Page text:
Much Ado About Nothing?

An indie publisher wonders who the government is protecting in its e-book-pricing lawsuit

By Martin Shepard |

Jun 21, 2013

I’ve been going nuts lately reading about the government’s prosecution—or is it persecution?—of Apple and five major e-book publishers (who account for the majority of trade book sales), and I feel impelled to get some things off my chest and clarify my mind about this confusing issue. The longer the lawsuit plays out, the more absurd it becomes. The U.S. attorneys accuse the defendants of collusion. “We must protect the public from those conspiring to control prices of e-books.”

To my mind, authors need more protection than the public. In the end, any book is an author’s creation, and the writer deserves the fairest shake he or she can get. No two books are alike—all are individual creations—and the idea that e-book prices would uniformly rise if Apple and the publishing conglomerates got their way, as the government suggests, is hard to accept. I don’t know how the Big Six divvy up e-book sales with their authors, but I’d surely like to find out. Maybe the prosecution could ask the witnesses from the five publishers accused in the case about this, since the government’s attorneys are on a fishing expedition and can ask anything that stirs the pot and creates drama. Could there be collusion among the publishers on this score, too—figuring out a system to shortchange their authors? It’s certainly a possibility. Perhaps they pay royalties on e-book sales on a scale equivalent to royalties paid on sale of physical books. But then again, the Department of Justice is not committed to protecting authors’ rights, but rather to protecting those of consumers, who want to pay less for e-books. Perhaps another investigation is in order.

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I think it’s proper for publishers to treat electronic sales the same way we do all subright sales: dividing the income on a 50/50 basis with writers. After all, it represents income that comes into our hands out of the blue, without us having to do anything further as publishers and without requiring further investment on our parts—just like income from film options, foreign and domestic sales, and excerpts. I also believe that publishers have the right to set prices on the e-books they publish—just as they have a right to set prices on the physical books they publish. If Apple allows publishers to set their own prices, that’s a good thing. If wholesalers wish to give greater discounts, that’s up to them. But if Apple only takes 30% of the e-book selling price, then a $10 sale nets the publisher $7, and the author—under our system—earns $3.50 per sale. On the other hand, if Amazon takes 50% and overrules the publisher’s asking price by deciding to sell the same book for $8, the publisher nets $4 and the author earns $2. Big difference, wouldn’t you say?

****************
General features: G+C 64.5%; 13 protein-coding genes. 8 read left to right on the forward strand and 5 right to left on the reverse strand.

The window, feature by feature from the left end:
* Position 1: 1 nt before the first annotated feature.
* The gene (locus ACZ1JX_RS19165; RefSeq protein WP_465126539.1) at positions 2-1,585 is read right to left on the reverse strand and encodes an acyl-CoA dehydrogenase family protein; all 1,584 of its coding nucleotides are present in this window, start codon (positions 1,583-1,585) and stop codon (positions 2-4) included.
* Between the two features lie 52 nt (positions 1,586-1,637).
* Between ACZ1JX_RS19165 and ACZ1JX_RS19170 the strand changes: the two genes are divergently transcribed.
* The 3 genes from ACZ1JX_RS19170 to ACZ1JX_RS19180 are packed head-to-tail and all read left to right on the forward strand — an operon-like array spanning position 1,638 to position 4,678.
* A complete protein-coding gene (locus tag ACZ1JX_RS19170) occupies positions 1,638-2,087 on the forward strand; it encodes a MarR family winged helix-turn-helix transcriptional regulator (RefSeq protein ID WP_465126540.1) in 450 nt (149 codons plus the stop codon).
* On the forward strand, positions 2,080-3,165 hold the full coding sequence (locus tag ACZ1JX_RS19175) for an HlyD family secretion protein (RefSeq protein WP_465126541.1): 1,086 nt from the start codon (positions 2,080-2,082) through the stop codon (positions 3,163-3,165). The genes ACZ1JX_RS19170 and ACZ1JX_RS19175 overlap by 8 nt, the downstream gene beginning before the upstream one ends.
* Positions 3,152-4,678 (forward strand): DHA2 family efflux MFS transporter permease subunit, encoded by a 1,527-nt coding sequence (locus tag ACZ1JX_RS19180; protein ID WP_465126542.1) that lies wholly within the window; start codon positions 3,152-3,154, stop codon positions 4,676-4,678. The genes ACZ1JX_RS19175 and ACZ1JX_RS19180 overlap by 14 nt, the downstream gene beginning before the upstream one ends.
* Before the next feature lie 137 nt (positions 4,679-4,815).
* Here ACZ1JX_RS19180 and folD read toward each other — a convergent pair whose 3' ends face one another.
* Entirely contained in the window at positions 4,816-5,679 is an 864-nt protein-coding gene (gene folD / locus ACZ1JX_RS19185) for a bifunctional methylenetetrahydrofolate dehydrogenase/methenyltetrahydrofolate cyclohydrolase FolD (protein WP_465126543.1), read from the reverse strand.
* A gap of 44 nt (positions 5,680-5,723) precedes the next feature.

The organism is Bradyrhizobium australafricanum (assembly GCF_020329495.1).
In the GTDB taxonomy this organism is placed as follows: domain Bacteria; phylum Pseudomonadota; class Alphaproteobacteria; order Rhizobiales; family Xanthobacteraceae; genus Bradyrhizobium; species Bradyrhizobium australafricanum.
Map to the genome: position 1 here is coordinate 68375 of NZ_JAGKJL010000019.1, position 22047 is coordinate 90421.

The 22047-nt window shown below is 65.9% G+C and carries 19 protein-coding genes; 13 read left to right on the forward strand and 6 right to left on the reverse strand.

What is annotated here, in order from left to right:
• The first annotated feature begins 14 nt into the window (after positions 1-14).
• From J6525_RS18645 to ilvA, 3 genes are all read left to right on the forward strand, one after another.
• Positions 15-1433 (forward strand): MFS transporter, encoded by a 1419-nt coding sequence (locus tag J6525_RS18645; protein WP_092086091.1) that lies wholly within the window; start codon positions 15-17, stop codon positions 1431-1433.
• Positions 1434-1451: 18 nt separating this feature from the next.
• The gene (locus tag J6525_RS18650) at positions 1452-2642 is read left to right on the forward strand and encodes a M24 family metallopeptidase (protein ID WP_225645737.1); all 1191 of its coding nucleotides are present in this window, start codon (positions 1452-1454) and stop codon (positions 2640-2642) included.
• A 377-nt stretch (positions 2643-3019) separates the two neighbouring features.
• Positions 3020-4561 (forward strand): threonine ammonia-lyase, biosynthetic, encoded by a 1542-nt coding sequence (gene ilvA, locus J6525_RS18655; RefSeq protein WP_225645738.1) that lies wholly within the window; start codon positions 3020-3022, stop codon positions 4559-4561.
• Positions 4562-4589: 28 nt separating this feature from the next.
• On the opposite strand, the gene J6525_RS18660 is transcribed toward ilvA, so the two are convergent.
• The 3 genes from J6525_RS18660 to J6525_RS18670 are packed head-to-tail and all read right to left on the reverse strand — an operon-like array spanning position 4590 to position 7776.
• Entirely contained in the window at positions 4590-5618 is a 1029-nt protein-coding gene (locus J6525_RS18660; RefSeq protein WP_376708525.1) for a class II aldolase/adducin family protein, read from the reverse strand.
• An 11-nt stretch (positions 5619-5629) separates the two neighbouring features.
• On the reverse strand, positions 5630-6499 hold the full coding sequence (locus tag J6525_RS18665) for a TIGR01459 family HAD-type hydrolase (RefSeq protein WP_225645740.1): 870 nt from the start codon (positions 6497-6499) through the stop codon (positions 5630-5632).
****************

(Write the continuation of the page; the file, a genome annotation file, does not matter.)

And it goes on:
The very idea that the public needs protection in these instances seems absurd, since a book is not a necessity like food or fuel or electricity. Books and e-books are, in the end, entertainment: entertainment that the public can purchase, or take from any public library at no cost whatsoever. But if the Justice Department starts prosecuting publishers and book retailers in order to “protect the public against price rises,” who knows what other forms of entertainment might come under investigation in the future.

Frankly, we adore Kindle sales, though Amazon often lowers prices to less than those we suggest. But it pays on time (unlike many bookstores and wholesalers) and accounts for over 80% of our e-book sales. If anything, authors would benefit if publishers could have some certainty about the net receipts they’ll earn on e-books sold through different retailers. Amazon would still have the choice of lowering its discount or not, in order to compete with Apple and others—and publishers would have a guarantee about what the net will be.

To me, this lawsuit is a glaring example of government excess, providing big headlines concerning “conspiracy” and “protecting the public,” while wasting taxpayers’ money and going after the wrong people, for all the wrong reasons. But America thrives on confrontations and conflict—be it between sports teams or legal teams, or publishers and retailers.

Ultimately Shakespeare, and Faulkner, said it best: the case is “much ado about nothing” and “sound and fury”— quite dramatic, but empty of substance, other than burnishing prosecutors reputations and defense lawyers incomes.

Martin Shepard is copublisher of the Permanent Press.

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